WHAT is in a name?
Plenty, it seems. The pieces of the jigsaw that will make up the cross-party campaign to keep Scotland in the UK are beginning to come together, providing some intriguing glimpses into the future shape of the independence debate. As yet this campaign has no name. However, as The Herald reveals today, we know what it is not. The word "Union" will not feature. Nor, presumably, "Unionist".
At first sight this seems strange. After all, commentators frequently use the term as shorthand for the opposite of Nationalist.
Doubtless, this apparent indecision will be seized upon by the SNP, which launches its pro-independence campaign on Friday. If even the name of the pro-UK campaign is a stumbling block, what chance is there of Labour working successfully with the Liberal Democrats and the Conservatives to see off the Nationalist challenge? It is reminiscent of negotiations that break down because the parties cannot even agree a seating plan.
Yet the campaign committee, which includes Labour's Anas Sarwar and David McLetchie for the Tories, is wise to take soundings and take its time on this issue. There are several solid reasons for avoiding the label of Unionism. The first is that in much of the west of Scotland and the Central Belt the term is bound up with union with Ireland as well as England and Wales.
The Unionist Party was the name of the Tory party in Scotland until its merger in 1965 with the Conservative and Unionist Party of England and Wales. The title referred not to the Acts of Union of 1707 but the 1800 Act of Union, which created the United Kingdom of Great Britain and Ireland, suggesting an affinity with Irish Unionism. That is another reason why a Labour-led campaign would be keen to avoid using the word.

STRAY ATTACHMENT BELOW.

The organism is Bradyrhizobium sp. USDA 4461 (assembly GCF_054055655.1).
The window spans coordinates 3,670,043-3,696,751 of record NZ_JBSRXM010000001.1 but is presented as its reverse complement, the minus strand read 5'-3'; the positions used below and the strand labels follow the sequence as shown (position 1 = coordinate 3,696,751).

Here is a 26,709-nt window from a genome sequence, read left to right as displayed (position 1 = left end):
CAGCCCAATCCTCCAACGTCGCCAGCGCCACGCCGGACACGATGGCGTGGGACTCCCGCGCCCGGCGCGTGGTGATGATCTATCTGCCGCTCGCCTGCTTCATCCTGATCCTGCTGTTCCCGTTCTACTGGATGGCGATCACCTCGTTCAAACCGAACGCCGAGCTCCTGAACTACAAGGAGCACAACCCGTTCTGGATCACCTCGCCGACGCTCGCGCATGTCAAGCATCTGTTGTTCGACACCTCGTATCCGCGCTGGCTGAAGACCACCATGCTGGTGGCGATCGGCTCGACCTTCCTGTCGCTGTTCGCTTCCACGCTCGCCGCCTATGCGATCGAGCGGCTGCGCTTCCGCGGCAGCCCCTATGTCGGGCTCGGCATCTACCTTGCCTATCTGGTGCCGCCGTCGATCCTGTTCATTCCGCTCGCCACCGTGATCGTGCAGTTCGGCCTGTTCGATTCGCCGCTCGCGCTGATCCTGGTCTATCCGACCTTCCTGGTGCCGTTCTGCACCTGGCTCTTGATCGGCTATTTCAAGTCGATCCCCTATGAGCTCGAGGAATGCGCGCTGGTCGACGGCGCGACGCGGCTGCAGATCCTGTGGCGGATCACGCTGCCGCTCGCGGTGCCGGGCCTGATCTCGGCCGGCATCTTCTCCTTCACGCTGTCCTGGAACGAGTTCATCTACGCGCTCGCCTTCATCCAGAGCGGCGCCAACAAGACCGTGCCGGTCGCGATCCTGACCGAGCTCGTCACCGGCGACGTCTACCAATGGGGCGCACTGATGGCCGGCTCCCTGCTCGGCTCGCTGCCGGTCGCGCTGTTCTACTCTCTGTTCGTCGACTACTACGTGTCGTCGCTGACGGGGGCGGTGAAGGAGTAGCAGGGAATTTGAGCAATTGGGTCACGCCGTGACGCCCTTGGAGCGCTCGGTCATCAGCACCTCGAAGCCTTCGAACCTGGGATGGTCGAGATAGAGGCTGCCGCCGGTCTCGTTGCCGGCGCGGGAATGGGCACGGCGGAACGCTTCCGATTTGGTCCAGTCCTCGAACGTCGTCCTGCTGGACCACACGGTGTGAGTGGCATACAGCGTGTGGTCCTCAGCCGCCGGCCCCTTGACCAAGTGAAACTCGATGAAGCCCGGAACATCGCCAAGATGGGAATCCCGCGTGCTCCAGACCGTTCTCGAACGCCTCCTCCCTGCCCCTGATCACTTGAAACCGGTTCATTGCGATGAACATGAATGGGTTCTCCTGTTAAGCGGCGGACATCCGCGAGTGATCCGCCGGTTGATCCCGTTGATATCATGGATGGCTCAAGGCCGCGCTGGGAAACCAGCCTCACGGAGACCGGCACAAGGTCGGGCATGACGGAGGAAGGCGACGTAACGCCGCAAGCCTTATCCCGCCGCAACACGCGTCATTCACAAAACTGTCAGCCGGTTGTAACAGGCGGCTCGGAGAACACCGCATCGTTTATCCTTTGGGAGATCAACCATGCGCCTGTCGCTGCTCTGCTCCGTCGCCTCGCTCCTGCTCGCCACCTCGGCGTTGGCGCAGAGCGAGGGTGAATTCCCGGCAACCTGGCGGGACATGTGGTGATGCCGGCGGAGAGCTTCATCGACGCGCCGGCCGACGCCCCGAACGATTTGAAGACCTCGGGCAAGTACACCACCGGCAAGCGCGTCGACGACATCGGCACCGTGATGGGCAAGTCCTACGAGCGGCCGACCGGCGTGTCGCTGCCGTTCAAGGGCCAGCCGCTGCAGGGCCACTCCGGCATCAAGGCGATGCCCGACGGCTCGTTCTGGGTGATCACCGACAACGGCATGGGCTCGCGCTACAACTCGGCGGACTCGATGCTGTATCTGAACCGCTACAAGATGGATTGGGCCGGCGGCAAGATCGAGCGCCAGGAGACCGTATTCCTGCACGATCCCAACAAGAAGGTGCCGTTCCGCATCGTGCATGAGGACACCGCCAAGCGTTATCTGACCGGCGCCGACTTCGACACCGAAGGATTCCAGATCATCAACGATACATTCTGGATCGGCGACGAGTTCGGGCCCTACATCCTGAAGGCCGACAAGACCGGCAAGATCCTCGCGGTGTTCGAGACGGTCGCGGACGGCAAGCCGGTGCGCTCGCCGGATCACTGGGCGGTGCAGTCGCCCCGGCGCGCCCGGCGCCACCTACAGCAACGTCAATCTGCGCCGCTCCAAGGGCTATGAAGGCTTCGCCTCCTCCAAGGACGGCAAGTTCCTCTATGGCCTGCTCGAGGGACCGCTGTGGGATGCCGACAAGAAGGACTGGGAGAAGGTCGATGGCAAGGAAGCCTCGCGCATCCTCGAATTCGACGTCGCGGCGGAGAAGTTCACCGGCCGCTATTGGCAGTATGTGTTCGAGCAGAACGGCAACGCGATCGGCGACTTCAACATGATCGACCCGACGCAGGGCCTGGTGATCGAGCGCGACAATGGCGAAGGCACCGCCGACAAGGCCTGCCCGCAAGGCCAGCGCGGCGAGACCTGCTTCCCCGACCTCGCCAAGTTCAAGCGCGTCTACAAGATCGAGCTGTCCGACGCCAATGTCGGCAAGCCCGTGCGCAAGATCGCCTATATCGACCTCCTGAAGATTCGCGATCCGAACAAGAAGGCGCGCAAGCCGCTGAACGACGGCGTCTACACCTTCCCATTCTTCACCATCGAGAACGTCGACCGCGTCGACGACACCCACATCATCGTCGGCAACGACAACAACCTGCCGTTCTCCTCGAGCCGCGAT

Unionist is rarely a label of self-identification. It is more commonly used by Nationalists to taunt their opponents and exploit the divisions between them. It implies an alignment with the status quo, which many in the pro-UK camp emphatically reject. Both unsuccessful Scottish Labour leadership candidate, Ken Mackintosh, and LibDem Scottish Secretary Michael Moore describe themselves as "devolutionists". Many, especially in the Labour and LibDem camps, favour more powers for Holyrood, short of full independence.
The challenge of managing the campaign will fall to Blair McDougall, a former aide to David Miliband and a Blairite. Herding cats may prove easier. However, we welcome his appointment and wish him well. It is in everyone's interests that there are robust arguments both for and against Scotland remaining in the United Kingdom.
Prime Minister David Cameron made a welcome intervention of his own last night when he accepted 2014 as the year for the independence referendum. He is standing his ground on there being one question. We look forward to hearing his arguments, but the decision is not his to make.
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